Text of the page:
1 Thing You Need to Know: Chromatic Scale


Have you ever heard of a chromatic scale? In auditions at the collegiate level (whether freshman or doctoral candidate), the professor will most likely ask the student to play a chromatic scale.

Why is that? Well, you can tell a lot from a chromatic scale, but more importantly, if you can play the chromatic scale well, huge benefits are the results.

In this post, we’re going to share what these benefits are and provide a beginner approach for learning the chromatic scale.

What’s the Chromatic Scale?

This scale is played by using all the notes (in an octave) by half steps. For example, here’s a G chromatic scale (ascending): G G♯ A B♭B C C♯  D E♭E F F♯ G.

For the first time, it will be easier playing on a piano. In this case, you would play every black and white key between the two Gs. Just play them in order and don’t skip any notes.

The Benefits

There are several benefits from learning the chromatic scale. Let’s break these down.

Benefit 1: Technique

When you play the chromatic scale from G to G (1 octave), you’re playing every note there is. Sure, there are different octaves, but on a simple level, this is everything.

When you practice this pattern every day, the saxophone begins to feel more natural, your fingers relax, and you’ll continue to increase how fast you can play the notes.

Playing fast (effectively) is only accomplished with many repetitions with the chromatic scale.

Benefit 2: Tone

Yes, even your tone will improve. As you practice the chromatic scale you’ll begin with a low note and work your way up to a high note, with the same breath.

This trains the embouchure to remain stable as you play up the saxophone. Playing multiple notes in one breath (as well as practicing the notes you don’t always play in beginner music) allows the tone to improve and difficult notes to become easier to play.

Benefit 3: Time

Since you’ll be playing one note after another, there isn’t any variation with rhythm in our exercise. This allows for focus on evenness, and a chance to use the metronome.

When the metronome is used, not only will it help you play faster, but it will help you play with better time.

How To

The process is simple: play the chromatic scale mentioned at the beginning of this post following this pattern:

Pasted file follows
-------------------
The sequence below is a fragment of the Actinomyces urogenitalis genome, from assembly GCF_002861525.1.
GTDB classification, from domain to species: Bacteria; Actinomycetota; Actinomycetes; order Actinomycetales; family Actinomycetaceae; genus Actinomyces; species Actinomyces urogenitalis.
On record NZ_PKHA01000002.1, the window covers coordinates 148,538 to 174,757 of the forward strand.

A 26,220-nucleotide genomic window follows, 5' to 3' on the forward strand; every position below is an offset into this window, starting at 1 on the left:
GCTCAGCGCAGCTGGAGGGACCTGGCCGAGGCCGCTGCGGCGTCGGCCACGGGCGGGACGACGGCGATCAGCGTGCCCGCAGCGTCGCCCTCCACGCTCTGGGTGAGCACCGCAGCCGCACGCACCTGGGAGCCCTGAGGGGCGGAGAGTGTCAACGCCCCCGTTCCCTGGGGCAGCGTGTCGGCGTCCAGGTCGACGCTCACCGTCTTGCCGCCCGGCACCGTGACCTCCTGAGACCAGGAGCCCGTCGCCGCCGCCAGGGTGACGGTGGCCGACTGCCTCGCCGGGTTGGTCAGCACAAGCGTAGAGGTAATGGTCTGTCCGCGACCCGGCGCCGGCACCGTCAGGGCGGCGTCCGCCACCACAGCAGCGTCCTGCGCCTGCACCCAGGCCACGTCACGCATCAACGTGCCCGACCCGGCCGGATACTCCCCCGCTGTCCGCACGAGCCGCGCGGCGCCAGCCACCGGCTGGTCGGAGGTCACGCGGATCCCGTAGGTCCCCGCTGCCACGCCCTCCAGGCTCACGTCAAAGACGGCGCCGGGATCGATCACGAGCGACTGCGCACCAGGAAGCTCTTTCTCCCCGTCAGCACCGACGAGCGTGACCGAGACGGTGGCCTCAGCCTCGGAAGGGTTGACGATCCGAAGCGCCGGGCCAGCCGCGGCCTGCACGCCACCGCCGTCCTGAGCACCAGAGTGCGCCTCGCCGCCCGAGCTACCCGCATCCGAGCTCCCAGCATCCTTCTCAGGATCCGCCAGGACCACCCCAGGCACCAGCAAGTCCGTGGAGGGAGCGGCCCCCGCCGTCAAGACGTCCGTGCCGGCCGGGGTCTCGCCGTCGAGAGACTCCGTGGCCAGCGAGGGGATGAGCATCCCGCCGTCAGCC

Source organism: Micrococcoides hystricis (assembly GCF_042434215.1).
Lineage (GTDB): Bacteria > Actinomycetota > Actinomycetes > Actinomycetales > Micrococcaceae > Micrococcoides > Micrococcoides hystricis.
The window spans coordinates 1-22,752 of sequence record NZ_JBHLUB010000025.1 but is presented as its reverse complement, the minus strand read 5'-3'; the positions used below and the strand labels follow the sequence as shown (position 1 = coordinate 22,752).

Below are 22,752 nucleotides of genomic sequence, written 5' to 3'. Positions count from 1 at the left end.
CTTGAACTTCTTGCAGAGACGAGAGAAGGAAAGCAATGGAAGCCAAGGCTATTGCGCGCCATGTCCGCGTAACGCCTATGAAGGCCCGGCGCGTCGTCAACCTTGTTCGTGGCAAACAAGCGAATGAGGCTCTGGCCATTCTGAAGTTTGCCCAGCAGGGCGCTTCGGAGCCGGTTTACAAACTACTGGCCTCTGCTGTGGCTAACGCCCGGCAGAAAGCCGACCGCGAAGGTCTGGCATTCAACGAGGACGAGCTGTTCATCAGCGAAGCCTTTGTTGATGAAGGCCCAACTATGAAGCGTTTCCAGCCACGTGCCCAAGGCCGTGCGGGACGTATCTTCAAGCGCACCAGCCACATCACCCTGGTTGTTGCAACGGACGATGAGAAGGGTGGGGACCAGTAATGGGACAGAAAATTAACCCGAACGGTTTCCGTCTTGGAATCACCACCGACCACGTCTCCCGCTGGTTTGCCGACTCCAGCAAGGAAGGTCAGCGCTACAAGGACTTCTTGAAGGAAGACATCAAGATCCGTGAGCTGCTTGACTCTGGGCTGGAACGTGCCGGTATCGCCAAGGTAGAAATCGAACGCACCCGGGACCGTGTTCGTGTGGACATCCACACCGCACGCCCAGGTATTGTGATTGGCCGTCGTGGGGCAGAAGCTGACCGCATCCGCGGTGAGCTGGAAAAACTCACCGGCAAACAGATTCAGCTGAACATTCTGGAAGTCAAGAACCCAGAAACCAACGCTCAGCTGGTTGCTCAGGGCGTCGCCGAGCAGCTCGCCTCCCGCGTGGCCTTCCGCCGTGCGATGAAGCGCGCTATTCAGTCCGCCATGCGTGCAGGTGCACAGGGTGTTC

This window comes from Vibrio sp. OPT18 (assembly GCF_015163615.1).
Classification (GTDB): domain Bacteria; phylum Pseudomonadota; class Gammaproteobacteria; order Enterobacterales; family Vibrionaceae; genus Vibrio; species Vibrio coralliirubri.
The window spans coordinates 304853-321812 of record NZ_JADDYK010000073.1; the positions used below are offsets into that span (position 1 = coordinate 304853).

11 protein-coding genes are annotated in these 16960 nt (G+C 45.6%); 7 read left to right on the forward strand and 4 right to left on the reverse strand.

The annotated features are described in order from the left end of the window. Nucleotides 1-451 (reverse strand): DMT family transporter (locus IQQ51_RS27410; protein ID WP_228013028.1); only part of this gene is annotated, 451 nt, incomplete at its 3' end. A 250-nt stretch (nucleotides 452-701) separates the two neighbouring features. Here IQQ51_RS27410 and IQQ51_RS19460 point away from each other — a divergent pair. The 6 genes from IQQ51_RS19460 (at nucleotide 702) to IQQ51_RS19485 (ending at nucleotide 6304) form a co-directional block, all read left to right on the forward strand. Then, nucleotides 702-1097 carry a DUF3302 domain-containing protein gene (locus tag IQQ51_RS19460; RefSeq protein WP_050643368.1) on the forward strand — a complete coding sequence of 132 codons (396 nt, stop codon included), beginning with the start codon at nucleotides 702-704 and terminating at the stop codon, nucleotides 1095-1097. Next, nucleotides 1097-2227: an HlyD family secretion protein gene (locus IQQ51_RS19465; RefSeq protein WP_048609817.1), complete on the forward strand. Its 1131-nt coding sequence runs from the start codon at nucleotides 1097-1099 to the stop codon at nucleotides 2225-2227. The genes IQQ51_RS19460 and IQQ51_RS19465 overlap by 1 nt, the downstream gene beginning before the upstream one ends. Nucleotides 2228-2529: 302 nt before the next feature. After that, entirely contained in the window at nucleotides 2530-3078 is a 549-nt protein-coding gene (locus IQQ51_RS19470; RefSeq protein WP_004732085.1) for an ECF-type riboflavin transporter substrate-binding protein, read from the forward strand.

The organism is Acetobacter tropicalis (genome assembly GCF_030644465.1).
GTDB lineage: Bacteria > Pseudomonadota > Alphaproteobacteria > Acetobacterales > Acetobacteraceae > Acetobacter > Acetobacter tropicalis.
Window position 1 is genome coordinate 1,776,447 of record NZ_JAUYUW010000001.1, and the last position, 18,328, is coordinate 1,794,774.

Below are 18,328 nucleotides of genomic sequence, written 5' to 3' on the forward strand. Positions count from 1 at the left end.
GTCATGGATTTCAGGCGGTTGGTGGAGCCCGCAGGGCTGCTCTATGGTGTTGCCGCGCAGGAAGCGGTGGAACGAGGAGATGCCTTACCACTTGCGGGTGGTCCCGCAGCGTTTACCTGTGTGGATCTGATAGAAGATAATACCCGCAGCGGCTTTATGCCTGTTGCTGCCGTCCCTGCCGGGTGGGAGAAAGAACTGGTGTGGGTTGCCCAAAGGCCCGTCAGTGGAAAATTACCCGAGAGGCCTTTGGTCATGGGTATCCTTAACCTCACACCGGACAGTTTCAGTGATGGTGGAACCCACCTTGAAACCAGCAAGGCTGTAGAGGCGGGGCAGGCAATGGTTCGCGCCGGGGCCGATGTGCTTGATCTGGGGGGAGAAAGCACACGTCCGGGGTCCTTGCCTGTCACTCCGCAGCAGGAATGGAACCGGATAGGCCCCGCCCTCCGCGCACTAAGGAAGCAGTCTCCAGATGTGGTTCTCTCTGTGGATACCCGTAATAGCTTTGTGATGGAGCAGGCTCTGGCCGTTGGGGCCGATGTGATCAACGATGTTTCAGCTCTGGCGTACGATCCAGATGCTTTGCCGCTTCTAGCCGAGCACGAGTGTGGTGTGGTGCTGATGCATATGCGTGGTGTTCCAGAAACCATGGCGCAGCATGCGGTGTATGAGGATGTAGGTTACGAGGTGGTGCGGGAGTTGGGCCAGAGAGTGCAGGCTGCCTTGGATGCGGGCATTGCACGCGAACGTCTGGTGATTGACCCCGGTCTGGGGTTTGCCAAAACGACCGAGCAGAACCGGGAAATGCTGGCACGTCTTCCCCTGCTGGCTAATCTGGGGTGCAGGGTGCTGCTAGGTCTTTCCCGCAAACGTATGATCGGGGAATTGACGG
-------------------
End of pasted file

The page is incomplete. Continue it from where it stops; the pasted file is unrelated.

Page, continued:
1. Set metronome to ♩=60
  2. Begin on G
  3. Change to the next note with each metronome click
  4. Go up to G and back to the G where you began
  5. Play up and down 5-10 times each day

When you are consistent with the scale at this tempo, then try the next tempo marking: ♩=63. Continue this pattern until you reach ♩=80. After that, follow this pattern:

  1. Set metronome to ♩=60
  2. Begin on G
  3. Change to the next note with each metronome click
  4. Go up to G and back to the G where you began
  5. Set metronome to ♩=63, and play the entire scale
  6. Set metronome to ♩=66, and play the entire scale

Continue this pattern until you can’t play any faster (in one practice session). On the next day, go back to ♩=60 and follow the same pattern. Soon you’ll be able to play faster than you thought was possible, which is pretty exciting.

Try it Out

Give this a try and let us know how it went. There are many benefits to the chromatic sale and they can be yours with consistent practice. As always, you can even see benefits in as little as week. Have fun!


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Comments 2

  1. As a long time sax player your on line instructions I appreciate. They are a very good refresher for me. Always good to review the fundamentals. Thank you.

    1. Post
      Author

      Hi Rick, thank you for your comments; they are appreciated. I’m glad to hear that you enjoyed the content and that it’s helpful. If you have any further questions, feel free to reach out!

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